I very much appreciate you dilemma. Our need for self-expression and fulfillment does present quite a challenge especially when positive reinforcement seems to follow us everywhere.
I have always viewed my extra-gender activity as visits into the land of femininity. I guess it started very young viewing travel brochures (catalogues), progressed to quick visits and now I see myself as having a full travel visa. I visit at will and enjoy every blessed moment.
Would I ever want to live full time in the land of femininity? The thought has crossed my mind as extended visits have occurred and with the fact that I actually work full time there. Yes, dreams sometime come true. As with any extended trip, I am usually happy to have the option to return home. There I have family, friends, and obligations. Like you, I have made promises to others and myself.
Gender discovery and the progression as I see it, does not have to be a “either/or.” Why not both? We already know that our internal operating systems (masculine/feminine) are much more flexible than most, so why limit ourselves.
Eery morning I get dressed, put on my makeup, do my hair and go to work as any other woman would. There I interact in the office in a rather mundane way, do my assigned tasks, and enjoy every moment. There I am only known only as “Rhonda” and as an event coordinator and fundraiser. Much public contact is involved - evening dinners, cocktail receptions and private gatherings to mention just a few.
Do my constituents know? Maybe, but with confidence and a friendly attitude, I make it work. There have been weekend events and travel to business conferences that have made my time in the land of femininity seem to be extended stays but still, I return home. It is nice to have that option.
At the end of the day, I shower and comb the hair back into a masculine look. Some time after, I look into the mirror and see a sad man, but secondary comfort levels return. On weekends when I do not have business commitments, I wash the car, have woodworking and repair projects, and relax with my family unencumbered by my other life. I know that his type of integration might not be for everyone. Some see only fulfillment in being “true to yourself,” but I see reality in also being true to my commitments as well as self.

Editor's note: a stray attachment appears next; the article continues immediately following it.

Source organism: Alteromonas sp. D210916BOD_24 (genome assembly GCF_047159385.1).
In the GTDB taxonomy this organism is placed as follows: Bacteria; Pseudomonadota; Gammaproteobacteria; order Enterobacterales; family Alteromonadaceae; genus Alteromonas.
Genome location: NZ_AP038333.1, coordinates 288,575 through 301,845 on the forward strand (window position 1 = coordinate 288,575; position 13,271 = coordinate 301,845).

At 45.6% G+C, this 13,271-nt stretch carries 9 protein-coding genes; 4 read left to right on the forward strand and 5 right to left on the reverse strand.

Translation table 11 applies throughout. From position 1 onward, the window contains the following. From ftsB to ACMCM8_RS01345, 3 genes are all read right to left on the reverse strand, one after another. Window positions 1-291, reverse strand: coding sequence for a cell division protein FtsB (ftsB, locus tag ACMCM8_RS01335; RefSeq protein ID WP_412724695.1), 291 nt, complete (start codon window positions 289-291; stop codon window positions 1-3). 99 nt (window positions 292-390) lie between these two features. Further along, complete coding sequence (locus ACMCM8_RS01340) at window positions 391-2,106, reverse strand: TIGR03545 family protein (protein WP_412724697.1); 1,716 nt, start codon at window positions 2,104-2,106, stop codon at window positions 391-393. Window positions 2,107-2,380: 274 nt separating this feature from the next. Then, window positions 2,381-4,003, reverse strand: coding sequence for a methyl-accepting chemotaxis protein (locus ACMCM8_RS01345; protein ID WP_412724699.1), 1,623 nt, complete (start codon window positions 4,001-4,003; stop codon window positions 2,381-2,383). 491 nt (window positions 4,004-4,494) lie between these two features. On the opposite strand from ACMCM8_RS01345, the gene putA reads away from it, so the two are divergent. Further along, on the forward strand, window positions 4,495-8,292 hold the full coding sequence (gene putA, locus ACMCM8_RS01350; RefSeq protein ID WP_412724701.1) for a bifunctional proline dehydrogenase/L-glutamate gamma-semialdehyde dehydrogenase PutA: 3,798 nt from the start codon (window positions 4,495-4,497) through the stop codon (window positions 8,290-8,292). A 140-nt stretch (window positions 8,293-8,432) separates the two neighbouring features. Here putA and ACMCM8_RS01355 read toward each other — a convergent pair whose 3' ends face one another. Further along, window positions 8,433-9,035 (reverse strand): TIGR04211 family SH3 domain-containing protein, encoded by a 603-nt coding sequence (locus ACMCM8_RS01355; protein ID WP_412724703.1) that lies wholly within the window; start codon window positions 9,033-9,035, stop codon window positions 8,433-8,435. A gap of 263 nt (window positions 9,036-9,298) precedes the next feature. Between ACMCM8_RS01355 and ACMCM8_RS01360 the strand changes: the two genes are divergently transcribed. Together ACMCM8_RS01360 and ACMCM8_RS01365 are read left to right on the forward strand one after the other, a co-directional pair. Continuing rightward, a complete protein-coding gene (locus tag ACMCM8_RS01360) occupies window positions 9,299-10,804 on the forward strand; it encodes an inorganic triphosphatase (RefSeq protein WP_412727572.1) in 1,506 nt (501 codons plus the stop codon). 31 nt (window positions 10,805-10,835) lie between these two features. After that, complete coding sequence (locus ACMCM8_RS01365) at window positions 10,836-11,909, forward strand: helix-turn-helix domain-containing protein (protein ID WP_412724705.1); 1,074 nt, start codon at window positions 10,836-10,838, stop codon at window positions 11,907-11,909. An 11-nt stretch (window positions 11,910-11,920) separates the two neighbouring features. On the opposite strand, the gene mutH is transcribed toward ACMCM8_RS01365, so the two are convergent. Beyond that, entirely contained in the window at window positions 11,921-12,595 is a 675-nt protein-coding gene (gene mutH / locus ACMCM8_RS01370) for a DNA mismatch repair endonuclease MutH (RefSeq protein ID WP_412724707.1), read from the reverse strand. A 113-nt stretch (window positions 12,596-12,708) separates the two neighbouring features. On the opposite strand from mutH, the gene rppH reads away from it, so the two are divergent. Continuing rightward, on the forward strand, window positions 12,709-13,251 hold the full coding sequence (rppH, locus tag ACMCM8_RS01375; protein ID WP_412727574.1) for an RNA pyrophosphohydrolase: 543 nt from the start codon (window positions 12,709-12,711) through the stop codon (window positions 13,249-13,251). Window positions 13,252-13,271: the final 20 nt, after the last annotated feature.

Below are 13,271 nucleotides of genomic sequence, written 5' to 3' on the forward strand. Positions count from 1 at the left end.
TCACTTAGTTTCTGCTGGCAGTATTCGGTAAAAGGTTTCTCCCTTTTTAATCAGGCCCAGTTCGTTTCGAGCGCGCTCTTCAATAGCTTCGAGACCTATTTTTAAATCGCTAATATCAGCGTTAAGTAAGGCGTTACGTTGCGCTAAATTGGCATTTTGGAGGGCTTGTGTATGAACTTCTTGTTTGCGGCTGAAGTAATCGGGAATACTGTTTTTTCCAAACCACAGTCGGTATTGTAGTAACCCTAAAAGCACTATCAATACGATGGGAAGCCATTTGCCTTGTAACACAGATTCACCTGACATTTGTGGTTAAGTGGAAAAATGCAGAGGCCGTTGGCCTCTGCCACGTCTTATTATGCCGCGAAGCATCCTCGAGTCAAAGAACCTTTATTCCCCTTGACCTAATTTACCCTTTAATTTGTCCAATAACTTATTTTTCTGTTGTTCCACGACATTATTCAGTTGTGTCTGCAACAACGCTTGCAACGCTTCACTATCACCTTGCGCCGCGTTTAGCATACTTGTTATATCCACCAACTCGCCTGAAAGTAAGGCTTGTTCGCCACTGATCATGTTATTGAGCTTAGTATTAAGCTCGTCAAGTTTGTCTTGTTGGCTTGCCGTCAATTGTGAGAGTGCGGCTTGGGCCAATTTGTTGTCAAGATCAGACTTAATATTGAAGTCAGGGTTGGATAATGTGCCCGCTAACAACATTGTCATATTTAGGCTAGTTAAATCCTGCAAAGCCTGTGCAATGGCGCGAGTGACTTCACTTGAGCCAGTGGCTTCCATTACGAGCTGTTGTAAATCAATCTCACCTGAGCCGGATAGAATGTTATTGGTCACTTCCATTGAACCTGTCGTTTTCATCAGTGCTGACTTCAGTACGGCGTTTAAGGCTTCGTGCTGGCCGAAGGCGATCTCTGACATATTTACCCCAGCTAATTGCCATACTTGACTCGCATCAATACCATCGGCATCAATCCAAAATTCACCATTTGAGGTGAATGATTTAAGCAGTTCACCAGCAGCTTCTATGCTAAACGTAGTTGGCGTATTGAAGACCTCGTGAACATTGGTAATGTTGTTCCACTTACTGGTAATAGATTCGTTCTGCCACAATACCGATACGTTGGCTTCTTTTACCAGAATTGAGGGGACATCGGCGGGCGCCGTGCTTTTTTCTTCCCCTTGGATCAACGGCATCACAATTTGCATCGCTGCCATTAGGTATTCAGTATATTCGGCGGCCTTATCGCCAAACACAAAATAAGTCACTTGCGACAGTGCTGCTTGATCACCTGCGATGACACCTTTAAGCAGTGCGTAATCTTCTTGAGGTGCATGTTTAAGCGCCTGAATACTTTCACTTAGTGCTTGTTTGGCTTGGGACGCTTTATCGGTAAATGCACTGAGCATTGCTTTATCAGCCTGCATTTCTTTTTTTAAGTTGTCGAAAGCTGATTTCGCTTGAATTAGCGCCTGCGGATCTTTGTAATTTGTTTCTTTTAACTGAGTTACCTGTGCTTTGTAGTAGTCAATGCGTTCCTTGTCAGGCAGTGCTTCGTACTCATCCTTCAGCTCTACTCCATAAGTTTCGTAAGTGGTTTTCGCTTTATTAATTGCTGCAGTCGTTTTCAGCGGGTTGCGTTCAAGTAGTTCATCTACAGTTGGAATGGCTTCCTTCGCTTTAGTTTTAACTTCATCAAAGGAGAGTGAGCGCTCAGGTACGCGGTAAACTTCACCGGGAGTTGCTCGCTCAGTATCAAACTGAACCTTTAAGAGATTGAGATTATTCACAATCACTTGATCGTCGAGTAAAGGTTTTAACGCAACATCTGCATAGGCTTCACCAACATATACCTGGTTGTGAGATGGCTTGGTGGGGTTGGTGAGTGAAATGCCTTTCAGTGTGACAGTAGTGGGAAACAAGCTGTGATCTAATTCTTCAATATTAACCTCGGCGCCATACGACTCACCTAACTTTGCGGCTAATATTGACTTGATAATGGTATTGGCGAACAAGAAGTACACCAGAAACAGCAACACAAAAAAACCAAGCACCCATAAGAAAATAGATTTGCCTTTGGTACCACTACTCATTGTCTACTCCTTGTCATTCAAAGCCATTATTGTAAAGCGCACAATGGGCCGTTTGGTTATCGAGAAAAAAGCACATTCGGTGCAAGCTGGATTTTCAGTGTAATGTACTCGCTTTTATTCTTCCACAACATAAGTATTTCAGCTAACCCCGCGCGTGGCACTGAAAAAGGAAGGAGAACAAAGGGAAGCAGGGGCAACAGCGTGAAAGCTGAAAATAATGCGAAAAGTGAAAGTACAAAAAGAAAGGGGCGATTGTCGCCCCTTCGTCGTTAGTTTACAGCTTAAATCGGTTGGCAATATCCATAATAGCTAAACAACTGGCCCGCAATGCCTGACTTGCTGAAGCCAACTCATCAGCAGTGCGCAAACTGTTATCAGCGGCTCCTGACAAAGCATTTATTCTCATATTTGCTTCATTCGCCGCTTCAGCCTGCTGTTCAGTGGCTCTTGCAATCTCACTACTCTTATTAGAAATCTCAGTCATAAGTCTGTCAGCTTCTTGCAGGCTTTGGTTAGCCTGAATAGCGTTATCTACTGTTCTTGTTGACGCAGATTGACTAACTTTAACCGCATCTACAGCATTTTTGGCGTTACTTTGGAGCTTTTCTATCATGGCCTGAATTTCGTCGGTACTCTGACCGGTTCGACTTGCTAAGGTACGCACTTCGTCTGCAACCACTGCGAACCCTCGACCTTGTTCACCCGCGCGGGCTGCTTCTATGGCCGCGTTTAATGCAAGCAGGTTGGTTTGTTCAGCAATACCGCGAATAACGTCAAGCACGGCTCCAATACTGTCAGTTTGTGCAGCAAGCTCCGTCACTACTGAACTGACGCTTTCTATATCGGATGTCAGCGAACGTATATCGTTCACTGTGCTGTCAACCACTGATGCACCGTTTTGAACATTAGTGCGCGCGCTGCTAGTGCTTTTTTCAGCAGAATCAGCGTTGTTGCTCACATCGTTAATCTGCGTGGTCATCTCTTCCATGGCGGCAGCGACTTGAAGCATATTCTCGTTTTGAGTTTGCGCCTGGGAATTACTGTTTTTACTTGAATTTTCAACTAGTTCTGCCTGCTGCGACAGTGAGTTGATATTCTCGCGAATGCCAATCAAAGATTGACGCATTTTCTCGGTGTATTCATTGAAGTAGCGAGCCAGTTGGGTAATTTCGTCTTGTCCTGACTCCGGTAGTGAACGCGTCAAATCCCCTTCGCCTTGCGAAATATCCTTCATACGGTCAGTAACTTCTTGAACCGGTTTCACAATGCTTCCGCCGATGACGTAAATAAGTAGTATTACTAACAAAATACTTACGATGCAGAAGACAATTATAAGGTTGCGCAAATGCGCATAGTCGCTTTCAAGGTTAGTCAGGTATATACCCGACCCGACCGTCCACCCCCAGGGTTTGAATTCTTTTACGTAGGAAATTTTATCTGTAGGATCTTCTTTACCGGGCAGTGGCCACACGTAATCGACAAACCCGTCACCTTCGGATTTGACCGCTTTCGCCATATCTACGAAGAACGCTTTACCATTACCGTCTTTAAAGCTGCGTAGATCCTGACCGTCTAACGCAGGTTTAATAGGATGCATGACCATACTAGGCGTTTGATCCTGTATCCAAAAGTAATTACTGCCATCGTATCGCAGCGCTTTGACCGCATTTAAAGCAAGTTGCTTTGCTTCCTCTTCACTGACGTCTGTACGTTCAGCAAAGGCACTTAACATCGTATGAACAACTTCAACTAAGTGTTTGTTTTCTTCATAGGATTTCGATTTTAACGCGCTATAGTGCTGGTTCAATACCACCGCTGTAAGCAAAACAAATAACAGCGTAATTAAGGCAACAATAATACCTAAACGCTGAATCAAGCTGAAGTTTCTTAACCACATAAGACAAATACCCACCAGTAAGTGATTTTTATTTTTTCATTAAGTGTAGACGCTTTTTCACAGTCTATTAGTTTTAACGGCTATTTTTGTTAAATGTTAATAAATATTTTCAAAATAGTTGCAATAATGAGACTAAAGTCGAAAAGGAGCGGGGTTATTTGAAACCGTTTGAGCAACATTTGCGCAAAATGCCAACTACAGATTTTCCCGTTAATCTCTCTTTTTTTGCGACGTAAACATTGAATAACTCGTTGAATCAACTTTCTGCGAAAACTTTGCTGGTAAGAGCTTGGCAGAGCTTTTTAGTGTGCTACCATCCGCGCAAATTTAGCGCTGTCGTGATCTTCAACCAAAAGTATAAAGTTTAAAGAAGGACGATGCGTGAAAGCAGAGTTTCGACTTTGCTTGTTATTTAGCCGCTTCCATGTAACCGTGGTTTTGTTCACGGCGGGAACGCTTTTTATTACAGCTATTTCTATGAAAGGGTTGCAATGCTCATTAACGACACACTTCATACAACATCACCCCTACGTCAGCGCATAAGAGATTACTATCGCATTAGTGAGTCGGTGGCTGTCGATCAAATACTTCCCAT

“If you look this good as a woman, why bother being a man?” Because you still enjoy it. You still have a home and family there. Be both, enjoy both, live both.
As a follow-up to her wonderful e-mail, I had to ask, "How does your family (especially your spouse) feel about you working en femme? How did you negotiate that?" Rhonda kindly replied.
I retired in 2001 after many years of IT consulting, traveling and too much general wear and tear on my body. My wife was already retired and the both of us home all day was just not going to work. To have back her quiet day, my wife was at that point to accept (willingly) anything. I started volunteering as Rhonda and from that came many job offers in the non-profit world.
Volunteering led to part time – part time led to full time and thus, a career in fundraising (8+ years now). I love what I do; I feel like I am giving back and “all dressed up and somewhere to go.”
I cannot overstate how understanding and open my wife is. I honestly do not see myself retiring again anytime soon. As long as I am viable, enjoy the work and can make a reasonable presentation, I plan on continuing.